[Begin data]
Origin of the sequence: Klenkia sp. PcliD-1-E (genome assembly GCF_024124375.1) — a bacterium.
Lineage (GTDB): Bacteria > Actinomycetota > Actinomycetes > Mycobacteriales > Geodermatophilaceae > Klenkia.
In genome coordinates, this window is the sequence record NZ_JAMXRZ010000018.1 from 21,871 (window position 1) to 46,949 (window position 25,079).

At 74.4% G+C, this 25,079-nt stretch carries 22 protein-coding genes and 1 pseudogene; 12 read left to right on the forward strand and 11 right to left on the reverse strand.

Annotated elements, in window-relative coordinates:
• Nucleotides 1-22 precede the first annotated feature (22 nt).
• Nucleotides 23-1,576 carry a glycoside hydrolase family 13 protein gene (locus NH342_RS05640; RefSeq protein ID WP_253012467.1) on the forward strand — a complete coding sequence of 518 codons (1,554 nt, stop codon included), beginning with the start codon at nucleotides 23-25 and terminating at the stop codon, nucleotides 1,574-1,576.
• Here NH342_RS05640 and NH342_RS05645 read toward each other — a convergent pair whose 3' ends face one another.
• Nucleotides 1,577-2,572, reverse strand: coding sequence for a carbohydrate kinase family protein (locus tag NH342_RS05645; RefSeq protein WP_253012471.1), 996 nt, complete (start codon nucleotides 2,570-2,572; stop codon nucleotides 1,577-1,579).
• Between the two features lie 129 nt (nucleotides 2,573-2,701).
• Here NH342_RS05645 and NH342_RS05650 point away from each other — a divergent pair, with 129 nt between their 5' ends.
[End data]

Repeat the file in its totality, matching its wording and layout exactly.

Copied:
Origin of the sequence: Klenkia sp. PcliD-1-E (genome assembly GCF_024124375.1) — a bacterium.
Lineage (GTDB): Bacteria > Actinomycetota > Actinomycetes > Mycobacteriales > Geodermatophilaceae > Klenkia.
In genome coordinates, this window is the sequence record NZ_JAMXRZ010000018.1 from 21,871 (window position 1) to 46,949 (window position 25,079).

At 74.4% G+C, this 25,079-nt stretch carries 22 protein-coding genes and 1 pseudogene; 12 read left to right on the forward strand and 11 right to left on the reverse strand.

Annotated elements, in window-relative coordinates:
• Nucleotides 1-22 precede the first annotated feature (22 nt).
• Nucleotides 23-1,576 carry a glycoside hydrolase family 13 protein gene (locus NH342_RS05640; RefSeq protein ID WP_253012467.1) on the forward strand — a complete coding sequence of 518 codons (1,554 nt, stop codon included), beginning with the start codon at nucleotides 23-25 and terminating at the stop codon, nucleotides 1,574-1,576.
• Here NH342_RS05640 and NH342_RS05645 read toward each other — a convergent pair whose 3' ends face one another.
• Nucleotides 1,577-2,572, reverse strand: coding sequence for a carbohydrate kinase family protein (locus tag NH342_RS05645; RefSeq protein WP_253012471.1), 996 nt, complete (start codon nucleotides 2,570-2,572; stop codon nucleotides 1,577-1,579).
• Between the two features lie 129 nt (nucleotides 2,573-2,701).
• Here NH342_RS05645 and NH342_RS05650 point away from each other — a divergent pair, with 129 nt between their 5' ends.